Under Jordanian Law No.6 of 1954 on Nationality, with few exceptions, women cannot transmit their nationality to their non-Jordanian husbands or to the children they have together, which is negatively impacting their lives. Several United Nations committees have urged your government to amend its nationality law to remove the sex discrimination in it. Though Jordanian law allows for the possibility of naturalization of a non-national husband and their children, it is at the discretion of the Council of Ministers and applications must be obtained and filed in person with the Ministry of the Interior in Amman. Not one woman in the campaign has even managed to have her petition considered and sometimes women are unable even to obtain an application.

Building on the progress towards easing hardships for children of affected families, I urge you to amend the Nationality Law and to facilitate residence permits for foreign spouses of Jordanian women without delay, so that women and their families can enjoy equal access and benefits and have the ability to contribute as full members in society.

Thank you for your attention.

Sincerely,


TO THE MINISTER OF THE INTERIOR:

Dear Minister,

I support the men and women in Jordan who are advocating for the amendment of Jordanian Law No. 6 of 1954 to give Jordanian women married to non-nationals the equal right with Jordanian men to pass their citizenship on to their spouses and children – in particular the “My mother is Jordanian, and her nationality is a right for me” campaign organized by Nima Habashna and the Arab Women Organization. Therefore, I welcome the Jordanian government’s 9 November announcement granting certain rights to children from these families which will considerably improve their lives. I urge the government to implement them as soon as possible within the announced six months period. Until the Nationality Law is amended, please also accelerate governmental efforts to provide residence permits to foreign spouses of Jordanian women to ease the stress and difficulties caused by an insecure status.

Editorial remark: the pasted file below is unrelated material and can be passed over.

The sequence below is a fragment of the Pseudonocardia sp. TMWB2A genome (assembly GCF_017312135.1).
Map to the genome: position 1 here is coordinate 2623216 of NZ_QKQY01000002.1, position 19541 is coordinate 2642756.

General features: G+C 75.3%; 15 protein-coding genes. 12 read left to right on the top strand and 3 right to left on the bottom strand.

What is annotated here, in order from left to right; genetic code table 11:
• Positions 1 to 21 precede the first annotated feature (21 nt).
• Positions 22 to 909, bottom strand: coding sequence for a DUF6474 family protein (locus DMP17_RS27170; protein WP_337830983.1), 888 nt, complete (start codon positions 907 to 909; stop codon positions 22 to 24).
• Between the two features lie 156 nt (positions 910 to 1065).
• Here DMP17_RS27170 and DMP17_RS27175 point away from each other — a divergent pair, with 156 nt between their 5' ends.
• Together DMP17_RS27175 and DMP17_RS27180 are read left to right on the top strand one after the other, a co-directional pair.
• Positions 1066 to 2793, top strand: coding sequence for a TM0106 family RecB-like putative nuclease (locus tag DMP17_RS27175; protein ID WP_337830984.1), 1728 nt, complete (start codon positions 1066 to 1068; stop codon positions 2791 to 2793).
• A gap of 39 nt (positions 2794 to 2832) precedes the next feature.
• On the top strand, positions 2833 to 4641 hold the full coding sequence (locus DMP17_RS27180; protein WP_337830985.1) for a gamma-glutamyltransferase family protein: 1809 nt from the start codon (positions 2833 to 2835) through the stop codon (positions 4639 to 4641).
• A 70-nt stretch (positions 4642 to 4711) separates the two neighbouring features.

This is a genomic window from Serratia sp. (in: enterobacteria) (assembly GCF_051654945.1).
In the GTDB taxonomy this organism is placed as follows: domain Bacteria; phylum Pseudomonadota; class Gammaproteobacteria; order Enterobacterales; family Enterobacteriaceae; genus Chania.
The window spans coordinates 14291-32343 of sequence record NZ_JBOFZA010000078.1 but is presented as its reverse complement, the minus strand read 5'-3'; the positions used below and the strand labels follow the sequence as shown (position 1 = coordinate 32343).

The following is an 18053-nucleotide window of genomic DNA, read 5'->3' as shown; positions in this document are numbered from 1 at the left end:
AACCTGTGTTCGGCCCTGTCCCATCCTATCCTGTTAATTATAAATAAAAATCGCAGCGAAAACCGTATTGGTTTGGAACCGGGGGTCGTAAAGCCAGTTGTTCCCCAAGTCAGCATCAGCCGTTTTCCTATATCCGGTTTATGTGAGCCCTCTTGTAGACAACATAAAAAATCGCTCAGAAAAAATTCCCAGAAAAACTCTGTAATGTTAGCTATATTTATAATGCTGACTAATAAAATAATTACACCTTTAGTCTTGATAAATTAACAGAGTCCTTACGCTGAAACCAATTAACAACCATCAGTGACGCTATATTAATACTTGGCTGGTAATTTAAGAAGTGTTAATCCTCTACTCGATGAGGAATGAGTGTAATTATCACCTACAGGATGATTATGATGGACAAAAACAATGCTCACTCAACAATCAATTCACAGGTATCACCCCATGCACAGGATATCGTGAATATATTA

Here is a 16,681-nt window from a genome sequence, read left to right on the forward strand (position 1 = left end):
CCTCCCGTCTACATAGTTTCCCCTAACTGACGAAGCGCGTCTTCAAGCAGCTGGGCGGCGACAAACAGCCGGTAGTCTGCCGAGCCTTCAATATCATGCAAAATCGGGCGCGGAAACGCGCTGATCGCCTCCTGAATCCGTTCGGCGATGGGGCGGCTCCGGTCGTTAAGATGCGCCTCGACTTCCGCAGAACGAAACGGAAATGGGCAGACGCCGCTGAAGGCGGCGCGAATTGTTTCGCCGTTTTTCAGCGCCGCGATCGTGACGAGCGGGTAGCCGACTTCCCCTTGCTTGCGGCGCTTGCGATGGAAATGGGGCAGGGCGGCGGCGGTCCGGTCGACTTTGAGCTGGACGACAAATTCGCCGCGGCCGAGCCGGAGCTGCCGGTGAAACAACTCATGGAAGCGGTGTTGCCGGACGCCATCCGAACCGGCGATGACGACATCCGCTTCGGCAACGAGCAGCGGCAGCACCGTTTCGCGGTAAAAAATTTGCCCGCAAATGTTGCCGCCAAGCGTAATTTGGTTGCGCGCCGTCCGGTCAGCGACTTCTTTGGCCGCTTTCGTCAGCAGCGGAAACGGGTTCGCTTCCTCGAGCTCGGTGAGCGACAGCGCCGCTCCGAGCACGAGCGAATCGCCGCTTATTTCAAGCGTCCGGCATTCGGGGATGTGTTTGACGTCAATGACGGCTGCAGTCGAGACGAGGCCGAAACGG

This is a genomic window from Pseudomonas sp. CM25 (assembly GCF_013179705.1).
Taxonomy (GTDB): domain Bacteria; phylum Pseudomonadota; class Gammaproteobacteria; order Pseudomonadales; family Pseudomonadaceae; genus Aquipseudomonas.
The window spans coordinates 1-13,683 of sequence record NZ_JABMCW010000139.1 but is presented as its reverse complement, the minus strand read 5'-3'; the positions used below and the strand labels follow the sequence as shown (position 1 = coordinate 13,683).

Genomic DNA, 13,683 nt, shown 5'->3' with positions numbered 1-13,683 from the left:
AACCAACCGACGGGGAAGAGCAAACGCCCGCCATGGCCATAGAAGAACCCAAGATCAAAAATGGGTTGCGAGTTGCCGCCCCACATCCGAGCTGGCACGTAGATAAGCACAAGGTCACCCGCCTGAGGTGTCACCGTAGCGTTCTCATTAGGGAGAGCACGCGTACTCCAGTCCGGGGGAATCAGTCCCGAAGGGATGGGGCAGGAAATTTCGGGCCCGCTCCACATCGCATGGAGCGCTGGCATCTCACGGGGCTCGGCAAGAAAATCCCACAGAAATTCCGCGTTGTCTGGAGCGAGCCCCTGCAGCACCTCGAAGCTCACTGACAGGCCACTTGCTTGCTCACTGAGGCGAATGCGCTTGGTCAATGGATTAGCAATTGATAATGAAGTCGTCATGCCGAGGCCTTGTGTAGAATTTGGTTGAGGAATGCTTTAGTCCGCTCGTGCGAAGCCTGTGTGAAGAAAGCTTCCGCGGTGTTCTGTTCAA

Some of the hardships caused by the inability of Jordanian women to pass on their nationality include the fear that their children will be taken from the country by the non-Jordanian husband, presenting huge legal difficulties for their mothers to bring them back or even have access to them, and the exploitation by employers of foreign-born husbands. Though Jordanian law allows for the possibility of naturalization of a non-national husband and their children, this is only at the discretion of the Council of Ministers and applications must be obtained and filed in person with your Ministry in Amman. No woman in the “My mother is Jordanian, and her nationality is a right for me” campaign has yet managed to have her petition considered. Other women in the campaign have also tried to have their children and spouses naturalized but are unable to even obtain an application from your Ministry.

Building on the progress towards easing hardships for children of affected families, I urge you to please support the comprehensive amendment of the Nationality Law as soon as possible.

Thank you for your attention.

Sincerely,

Soheila Vahdati Bana

Elevating the issues of Iran’s women to the world’s stage
Sohelia Vahdati Bana

1. What is the current status of women’s rights in Iran?

Words and Deeds: Holding Governments Accountable in the Beijing +15 Review Process

Update: 
UPDATE
Date: 
2012 Jul 10
Update: 

24 SEPTEMBER 2014 UPDATE: Equality Now will be issuing a Beijing + 20 report for the 20th anniversary of the adoption of the Beijing Platform for Action in 2015. Please check back early next year for the new edition.


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What You Can Do: 

>> TAKE ACTION! Sign our petition calling for the repeal of discriminatory laws

  • Ask your government and others to amend/repeal all sex discriminatory laws as a matter of urgency. 
  • Share this update and your concerns with the media and the general public to enlist their support in the campaign to hold governments accountable to the Beijing Platform for Action
  • Please also sign our petition.

Following advocacy by Equality Now and many civil society groups from around the world, at the United Nations Human Rights Council’s session in September-October 2010 the Human Rights Council established a five member Working Group on the issue of discrimination against women in law and in practice. Equality Now will continue to send information to the Working Group on these and similar issues, and encourages other organizations to do so: wgdiscriminationwomen@ohchr.org.